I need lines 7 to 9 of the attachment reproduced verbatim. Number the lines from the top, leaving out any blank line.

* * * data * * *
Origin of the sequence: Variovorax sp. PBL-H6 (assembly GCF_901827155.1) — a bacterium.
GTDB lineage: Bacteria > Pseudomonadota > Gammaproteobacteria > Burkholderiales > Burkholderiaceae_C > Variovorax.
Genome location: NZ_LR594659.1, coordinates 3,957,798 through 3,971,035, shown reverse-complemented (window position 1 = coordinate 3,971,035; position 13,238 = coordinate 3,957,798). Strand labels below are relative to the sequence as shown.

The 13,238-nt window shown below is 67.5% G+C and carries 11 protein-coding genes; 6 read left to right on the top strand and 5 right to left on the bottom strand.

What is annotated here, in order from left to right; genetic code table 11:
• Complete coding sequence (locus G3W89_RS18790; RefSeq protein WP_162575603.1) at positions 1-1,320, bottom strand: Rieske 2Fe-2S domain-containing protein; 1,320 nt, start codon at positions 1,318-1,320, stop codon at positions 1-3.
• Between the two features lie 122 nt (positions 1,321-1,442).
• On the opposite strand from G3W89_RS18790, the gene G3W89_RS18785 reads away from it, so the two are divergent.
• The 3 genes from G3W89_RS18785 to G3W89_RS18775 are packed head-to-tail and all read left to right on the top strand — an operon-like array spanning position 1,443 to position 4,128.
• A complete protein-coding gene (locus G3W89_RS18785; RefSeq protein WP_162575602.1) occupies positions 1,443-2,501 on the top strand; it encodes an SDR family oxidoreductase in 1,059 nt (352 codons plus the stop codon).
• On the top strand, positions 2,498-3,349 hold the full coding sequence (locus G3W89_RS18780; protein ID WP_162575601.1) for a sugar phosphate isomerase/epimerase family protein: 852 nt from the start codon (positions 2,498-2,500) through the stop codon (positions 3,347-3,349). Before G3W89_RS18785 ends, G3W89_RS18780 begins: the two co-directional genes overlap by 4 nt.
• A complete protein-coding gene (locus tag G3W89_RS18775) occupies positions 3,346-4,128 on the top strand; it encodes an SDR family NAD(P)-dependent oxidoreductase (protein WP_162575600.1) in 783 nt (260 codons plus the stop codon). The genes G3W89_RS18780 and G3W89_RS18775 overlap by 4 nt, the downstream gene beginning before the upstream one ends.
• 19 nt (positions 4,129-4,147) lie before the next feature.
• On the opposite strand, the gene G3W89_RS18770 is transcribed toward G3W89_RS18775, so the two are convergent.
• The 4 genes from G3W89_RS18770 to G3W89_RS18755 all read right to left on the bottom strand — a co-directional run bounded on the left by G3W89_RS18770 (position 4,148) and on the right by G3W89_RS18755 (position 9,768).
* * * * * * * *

• Between the two features lie 122 nt (positions 1,321-1,442).
• On the opposite strand from G3W89_RS18790, the gene G3W89_RS18785 reads away from it, so the two are divergent.
• The 3 genes from G3W89_RS18785 to G3W89_RS18775 are packed head-to-tail and all read left to right on the top strand — an operon-like array spanning position 1,443 to position 4,128.